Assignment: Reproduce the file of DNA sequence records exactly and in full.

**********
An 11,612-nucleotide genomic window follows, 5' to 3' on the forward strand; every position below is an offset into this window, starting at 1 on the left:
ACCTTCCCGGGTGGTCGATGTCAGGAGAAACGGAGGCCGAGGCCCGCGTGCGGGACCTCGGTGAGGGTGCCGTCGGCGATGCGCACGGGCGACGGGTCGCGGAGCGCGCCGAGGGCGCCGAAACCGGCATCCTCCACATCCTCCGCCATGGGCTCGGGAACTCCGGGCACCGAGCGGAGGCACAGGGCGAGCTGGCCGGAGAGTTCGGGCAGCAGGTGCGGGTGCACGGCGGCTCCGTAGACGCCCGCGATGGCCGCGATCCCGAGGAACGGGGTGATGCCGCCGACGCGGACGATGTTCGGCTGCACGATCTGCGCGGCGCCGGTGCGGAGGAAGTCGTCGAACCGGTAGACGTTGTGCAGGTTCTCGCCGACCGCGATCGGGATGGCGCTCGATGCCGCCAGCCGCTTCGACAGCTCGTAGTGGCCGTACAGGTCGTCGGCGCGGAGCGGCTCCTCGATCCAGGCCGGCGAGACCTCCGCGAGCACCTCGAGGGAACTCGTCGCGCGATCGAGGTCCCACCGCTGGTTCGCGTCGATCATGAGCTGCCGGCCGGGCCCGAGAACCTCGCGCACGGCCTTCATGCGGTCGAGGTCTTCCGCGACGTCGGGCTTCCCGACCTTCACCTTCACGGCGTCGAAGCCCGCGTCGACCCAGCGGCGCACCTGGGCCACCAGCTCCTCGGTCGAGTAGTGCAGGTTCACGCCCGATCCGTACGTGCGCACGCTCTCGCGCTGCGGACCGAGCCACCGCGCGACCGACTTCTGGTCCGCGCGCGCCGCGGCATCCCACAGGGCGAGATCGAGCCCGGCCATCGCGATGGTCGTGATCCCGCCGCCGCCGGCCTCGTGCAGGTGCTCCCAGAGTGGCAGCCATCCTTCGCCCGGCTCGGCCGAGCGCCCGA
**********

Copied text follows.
An 11,612-nucleotide genomic window follows, 5' to 3' on the forward strand; every position below is an offset into this window, starting at 1 on the left:
ACCTTCCCGGGTGGTCGATGTCAGGAGAAACGGAGGCCGAGGCCCGCGTGCGGGACCTCGGTGAGGGTGCCGTCGGCGATGCGCACGGGCGACGGGTCGCGGAGCGCGCCGAGGGCGCCGAAACCGGCATCCTCCACATCCTCCGCCATGGGCTCGGGAACTCCGGGCACCGAGCGGAGGCACAGGGCGAGCTGGCCGGAGAGTTCGGGCAGCAGGTGCGGGTGCACGGCGGCTCCGTAGACGCCCGCGATGGCCGCGATCCCGAGGAACGGGGTGATGCCGCCGACGCGGACGATGTTCGGCTGCACGATCTGCGCGGCGCCGGTGCGGAGGAAGTCGTCGAACCGGTAGACGTTGTGCAGGTTCTCGCCGACCGCGATCGGGATGGCGCTCGATGCCGCCAGCCGCTTCGACAGCTCGTAGTGGCCGTACAGGTCGTCGGCGCGGAGCGGCTCCTCGATCCAGGCCGGCGAGACCTCCGCGAGCACCTCGAGGGAACTCGTCGCGCGATCGAGGTCCCACCGCTGGTTCGCGTCGATCATGAGCTGCCGGCCGGGCCCGAGAACCTCGCGCACGGCCTTCATGCGGTCGAGGTCTTCCGCGACGTCGGGCTTCCCGACCTTCACCTTCACGGCGTCGAAGCCCGCGTCGACCCAGCGGCGCACCTGGGCCACCAGCTCCTCGGTCGAGTAGTGCAGGTTCACGCCCGATCCGTACGTGCGCACGCTCTCGCGCTGCGGACCGAGCCACCGCGCGACCGACTTCTGGTCCGCGCGCGCCGCGGCATCCCACAGGGCGAGATCGAGCCCGGCCATCGCGATGGTCGTGATCCCGCCGCCGCCGGCCTCGTGCAGGTGCTCCCAGAGTGGCAGCCATCCTTCGCCCGGCTCGGCCGAGCGCCCGA